Monthly Archives: February 2011

I’ve Always Had my Voice

In a single lifetime it is amazing what obstacles can be overcome and the successes that reveal themselves. Being taken away from my home at the tender age of ten gave me a 1st hand account of State Dependency.  I can personally say State Dependents cannot escape the system or how others view them. Foster care meant constantly paying for the mistakes my parents made at a very high price. I no longer had a Mom and Dad, I lost out on having a childhood, I was often judged,  I moved from home to home, I was stripped of everything I knew,  and I moved from school to school.  I was forced to live my life as a State Dependent; however, I turned my life into a success.

Being a State Dependent made me pay for my parents’ mistakes. Both of my parents made bad choices which lead to significant family problems. My Mother and Father were both drug addicts long before I was born. After my arrival the drug use worsened; my Father used drugs to calm his schizophrenia, and my Mother used drugs just for the high. As years went by, my Father became a raging alcoholic. He began to batter my Mother until her face was purple and his hand was red and swollen. My Mother did not just stand there; fights would break out daily between them until my Mother threated to call the police if he did not leave. After my Father moved out, my Mothers’ drug use continued. When she didn’t have money for drugs, she looked the other way while her friend took a payment he felt was just. In many cases I was the payment. My mother did many of things to make me feel she did not love me. Each time my Mother would enter a relationship things seemed good, until the drugs over took both of their minds. I have been beaten with a hose, cooking pan, thrown into walls, thrown through a window, pushed out of a moving car, and so much more. My Mother would put it out of her mind, and act as though the abuse towards me did not exist.  My Mother always went shopping whether or not she had the funds. She got away with shop lifting for a while, but ultimately she was arrested and we were removed from our home. 

Being a State Dependent took away any hopes of getting the chance to have a childhood. Since age 7, I was forced to stay home and be a mother to my younger sister. I didn’t go to school, I no longer had friends, and I had to grow up much faster in order to gain the knowledge necessary to fend for myself and a young infant.  When my two sisters and I were taken away, my social worker said nobody would want three girls. I used my voice to make it very clear that I did not care what happened to me as long as my sisters stayed together, it did not take long for me to wish I had not said it. Because I did not only miss my family, but I missed being able to protect them and spend time with them.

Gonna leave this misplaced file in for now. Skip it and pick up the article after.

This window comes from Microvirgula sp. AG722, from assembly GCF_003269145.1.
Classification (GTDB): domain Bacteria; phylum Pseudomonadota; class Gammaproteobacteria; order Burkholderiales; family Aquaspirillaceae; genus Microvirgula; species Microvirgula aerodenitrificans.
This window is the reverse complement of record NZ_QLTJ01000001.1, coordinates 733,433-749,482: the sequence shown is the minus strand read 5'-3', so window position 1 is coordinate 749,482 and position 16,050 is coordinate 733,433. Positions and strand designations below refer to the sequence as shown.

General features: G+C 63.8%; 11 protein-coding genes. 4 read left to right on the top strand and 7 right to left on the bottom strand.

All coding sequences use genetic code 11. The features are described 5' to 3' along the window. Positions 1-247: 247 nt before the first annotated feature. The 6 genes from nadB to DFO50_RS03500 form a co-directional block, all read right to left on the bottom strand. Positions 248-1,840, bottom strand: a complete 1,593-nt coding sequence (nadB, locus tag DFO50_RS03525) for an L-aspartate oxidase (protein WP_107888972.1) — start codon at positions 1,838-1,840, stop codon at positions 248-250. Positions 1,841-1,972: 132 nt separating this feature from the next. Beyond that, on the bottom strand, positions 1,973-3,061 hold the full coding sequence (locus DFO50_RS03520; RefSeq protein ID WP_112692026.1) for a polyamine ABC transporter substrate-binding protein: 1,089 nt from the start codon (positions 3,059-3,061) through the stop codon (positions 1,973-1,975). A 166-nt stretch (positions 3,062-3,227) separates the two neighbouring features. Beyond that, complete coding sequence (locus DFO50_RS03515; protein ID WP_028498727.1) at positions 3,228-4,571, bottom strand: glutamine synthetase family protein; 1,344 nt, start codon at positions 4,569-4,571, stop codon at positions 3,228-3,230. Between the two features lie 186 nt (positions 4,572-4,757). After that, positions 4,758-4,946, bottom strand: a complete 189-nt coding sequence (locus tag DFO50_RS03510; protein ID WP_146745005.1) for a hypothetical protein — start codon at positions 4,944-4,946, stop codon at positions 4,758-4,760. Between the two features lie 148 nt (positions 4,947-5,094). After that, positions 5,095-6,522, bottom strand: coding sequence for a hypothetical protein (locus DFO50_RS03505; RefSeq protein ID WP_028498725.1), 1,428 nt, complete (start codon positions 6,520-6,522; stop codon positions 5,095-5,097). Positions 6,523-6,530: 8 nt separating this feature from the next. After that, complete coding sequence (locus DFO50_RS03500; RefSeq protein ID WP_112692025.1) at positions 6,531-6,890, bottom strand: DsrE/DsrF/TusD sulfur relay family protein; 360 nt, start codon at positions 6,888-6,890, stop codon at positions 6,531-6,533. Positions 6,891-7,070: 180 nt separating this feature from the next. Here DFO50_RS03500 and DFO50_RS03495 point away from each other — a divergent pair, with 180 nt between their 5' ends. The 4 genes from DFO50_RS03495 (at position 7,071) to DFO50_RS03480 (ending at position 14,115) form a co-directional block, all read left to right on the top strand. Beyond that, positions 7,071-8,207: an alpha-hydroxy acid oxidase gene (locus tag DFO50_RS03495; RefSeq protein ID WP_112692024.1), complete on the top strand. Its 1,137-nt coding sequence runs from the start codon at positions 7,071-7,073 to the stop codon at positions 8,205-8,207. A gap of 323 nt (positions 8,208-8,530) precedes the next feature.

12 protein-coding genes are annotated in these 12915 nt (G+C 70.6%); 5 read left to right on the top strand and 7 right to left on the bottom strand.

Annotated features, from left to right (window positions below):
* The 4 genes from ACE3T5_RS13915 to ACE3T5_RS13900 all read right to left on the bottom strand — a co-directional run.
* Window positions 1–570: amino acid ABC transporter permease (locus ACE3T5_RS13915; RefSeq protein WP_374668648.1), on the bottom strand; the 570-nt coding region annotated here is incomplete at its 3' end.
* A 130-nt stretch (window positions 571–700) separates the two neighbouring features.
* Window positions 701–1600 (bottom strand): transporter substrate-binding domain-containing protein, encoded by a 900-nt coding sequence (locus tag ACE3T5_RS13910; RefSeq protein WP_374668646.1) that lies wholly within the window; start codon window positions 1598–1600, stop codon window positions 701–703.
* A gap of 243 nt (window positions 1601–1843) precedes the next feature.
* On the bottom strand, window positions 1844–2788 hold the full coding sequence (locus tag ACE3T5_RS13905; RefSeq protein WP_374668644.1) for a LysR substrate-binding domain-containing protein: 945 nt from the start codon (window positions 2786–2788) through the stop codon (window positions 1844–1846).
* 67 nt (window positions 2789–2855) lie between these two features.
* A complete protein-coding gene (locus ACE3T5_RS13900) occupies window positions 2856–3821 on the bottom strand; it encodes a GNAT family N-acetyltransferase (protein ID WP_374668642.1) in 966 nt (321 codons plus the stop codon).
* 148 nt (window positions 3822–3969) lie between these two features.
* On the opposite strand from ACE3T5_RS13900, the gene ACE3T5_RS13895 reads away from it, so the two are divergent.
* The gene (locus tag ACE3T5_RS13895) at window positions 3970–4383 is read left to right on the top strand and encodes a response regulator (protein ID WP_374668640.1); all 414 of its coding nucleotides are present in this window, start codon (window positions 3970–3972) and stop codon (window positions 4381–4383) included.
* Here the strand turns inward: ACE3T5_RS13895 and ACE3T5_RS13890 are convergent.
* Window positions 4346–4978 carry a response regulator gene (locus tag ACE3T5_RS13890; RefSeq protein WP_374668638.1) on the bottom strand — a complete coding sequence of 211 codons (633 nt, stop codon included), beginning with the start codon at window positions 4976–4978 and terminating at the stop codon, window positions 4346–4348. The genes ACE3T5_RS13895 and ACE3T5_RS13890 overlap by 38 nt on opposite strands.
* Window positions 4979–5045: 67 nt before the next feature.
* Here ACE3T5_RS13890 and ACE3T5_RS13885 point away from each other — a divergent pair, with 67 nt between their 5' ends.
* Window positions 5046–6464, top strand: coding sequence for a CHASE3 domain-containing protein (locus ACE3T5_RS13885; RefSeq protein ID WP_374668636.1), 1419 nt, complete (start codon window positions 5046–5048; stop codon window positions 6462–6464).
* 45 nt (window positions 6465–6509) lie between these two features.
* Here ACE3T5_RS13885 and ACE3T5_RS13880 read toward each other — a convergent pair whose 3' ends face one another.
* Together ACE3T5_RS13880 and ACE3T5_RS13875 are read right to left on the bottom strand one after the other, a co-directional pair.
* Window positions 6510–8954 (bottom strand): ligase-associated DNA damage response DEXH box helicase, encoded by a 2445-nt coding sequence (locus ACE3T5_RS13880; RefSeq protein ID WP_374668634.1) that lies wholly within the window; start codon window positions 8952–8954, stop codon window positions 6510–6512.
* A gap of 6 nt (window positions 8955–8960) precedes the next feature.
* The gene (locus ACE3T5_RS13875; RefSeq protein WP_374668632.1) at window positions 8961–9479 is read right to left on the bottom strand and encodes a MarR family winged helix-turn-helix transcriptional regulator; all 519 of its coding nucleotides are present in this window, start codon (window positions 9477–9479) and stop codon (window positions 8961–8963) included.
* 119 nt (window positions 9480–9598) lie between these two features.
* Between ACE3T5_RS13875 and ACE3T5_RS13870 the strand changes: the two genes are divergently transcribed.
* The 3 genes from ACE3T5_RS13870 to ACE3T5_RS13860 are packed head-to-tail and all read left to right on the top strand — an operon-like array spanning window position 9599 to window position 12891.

Being a State Dependent offered justification when others judged me as if I was psychotic. Altering the way my teachers, mentor, peers, and paid staff looked at me.  When asked how the comments made me feel, I tilted my head back and laughed heartily. Cringing inside from nervous laughter, I retreated into my mind, sometimes running away at top speed, and then as I open my eyes, I turn and walk away like stars on the red carpet. How many people could handle being raped in their Mother’s house and know nothing was done to bring their rapist to justice?  After this horrific incident I was the subject of an uncomfortable interrogation.  I was made to feel like a common criminal.   I was also made to relive my ordeal by recording two videos of the incident forcing me to say all the devastating details of what he did to me step by step, over and over for law enforcement. After this incident I began to care not how I look to others but how I look to myself.

Being a State Dependent stripped me of my identity, my freedom, and my family. The only things the system gave me were a county judge and a court appointed social worker. A judge cannot visit me and sooth my hurt or discomfort. When I was 12, I was placed at Polinsky Child Center. The neighborhood was not well known to me, making it hard to plot an escape route. I was denied the privilege to communicate with, or see any of my family members. Without my family I felt lousy, and I did not really know what to do. I chose to be defiant because I was very angry. I would try to make deals with my social worker. I would be good, and in exchange, I was allowed to see members of my family and talk to them. When denied, I would do anything rebellious to make her rethink her decision and I did not care how I looked to other people. Once you become a State Dependent it becomes stamped on your forehead for everyone to know, for everyone to see, without the option to hide. I would run away on a daily basis, but no matter how far I ran I could not change the fact that I was still a foster child.